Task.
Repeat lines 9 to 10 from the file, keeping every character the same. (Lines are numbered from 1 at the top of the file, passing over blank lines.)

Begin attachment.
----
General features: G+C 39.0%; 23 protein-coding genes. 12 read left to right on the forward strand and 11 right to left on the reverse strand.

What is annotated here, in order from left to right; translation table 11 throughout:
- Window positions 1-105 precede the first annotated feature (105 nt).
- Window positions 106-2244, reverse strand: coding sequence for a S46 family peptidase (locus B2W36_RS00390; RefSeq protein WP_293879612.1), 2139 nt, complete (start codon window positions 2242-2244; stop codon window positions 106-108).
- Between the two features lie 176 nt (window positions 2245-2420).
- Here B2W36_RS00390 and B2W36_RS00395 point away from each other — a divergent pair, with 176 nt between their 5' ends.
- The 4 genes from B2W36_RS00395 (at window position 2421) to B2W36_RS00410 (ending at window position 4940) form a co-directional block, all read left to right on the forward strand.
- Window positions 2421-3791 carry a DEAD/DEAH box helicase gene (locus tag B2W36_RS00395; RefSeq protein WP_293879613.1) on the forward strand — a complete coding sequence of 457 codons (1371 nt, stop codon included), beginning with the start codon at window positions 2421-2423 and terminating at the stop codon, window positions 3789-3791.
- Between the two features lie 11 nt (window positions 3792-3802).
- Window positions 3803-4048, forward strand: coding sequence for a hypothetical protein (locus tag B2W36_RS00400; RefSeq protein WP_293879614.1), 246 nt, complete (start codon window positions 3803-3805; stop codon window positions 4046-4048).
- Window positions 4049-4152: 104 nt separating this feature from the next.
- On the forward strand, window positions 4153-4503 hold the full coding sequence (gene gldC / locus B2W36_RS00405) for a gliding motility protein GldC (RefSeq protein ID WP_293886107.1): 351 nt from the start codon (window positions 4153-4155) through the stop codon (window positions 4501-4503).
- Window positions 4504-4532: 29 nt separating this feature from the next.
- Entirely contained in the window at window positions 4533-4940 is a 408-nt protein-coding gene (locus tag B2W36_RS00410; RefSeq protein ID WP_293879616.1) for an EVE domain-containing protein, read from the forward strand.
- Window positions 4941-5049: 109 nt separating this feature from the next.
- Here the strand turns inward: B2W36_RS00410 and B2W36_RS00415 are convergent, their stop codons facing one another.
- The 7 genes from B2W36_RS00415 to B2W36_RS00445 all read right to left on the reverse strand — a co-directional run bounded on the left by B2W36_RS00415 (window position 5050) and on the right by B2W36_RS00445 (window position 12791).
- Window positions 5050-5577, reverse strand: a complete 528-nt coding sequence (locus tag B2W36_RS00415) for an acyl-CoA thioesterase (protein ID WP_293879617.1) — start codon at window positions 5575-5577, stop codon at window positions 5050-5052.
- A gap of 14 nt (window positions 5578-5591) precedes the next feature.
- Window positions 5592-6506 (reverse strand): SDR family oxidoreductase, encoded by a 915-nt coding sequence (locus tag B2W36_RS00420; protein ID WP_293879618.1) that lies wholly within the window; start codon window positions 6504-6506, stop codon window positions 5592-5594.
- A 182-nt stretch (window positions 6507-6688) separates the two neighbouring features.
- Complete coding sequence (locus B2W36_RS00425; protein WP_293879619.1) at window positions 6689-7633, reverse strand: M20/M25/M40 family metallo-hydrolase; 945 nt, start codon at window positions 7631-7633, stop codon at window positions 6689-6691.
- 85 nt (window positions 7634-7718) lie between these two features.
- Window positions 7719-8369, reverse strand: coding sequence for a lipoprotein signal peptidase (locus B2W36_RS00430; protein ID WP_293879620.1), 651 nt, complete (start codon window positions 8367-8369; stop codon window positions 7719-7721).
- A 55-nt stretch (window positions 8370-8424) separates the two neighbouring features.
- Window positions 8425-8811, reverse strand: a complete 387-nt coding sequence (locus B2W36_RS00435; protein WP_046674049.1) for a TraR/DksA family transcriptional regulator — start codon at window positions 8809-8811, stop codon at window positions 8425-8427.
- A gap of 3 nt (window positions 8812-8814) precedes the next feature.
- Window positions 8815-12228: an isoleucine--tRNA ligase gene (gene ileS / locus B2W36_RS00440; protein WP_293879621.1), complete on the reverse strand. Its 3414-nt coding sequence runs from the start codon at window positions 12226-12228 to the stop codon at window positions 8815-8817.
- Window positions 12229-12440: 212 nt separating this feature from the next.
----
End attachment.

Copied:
- Between the two features lie 11 nt (window positions 3792-3802).
- Window positions 3803-4048, forward strand: coding sequence for a hypothetical protein (locus tag B2W36_RS00400; RefSeq protein WP_293879614.1), 246 nt, complete (start codon window positions 3803-3805; stop codon window positions 4046-4048).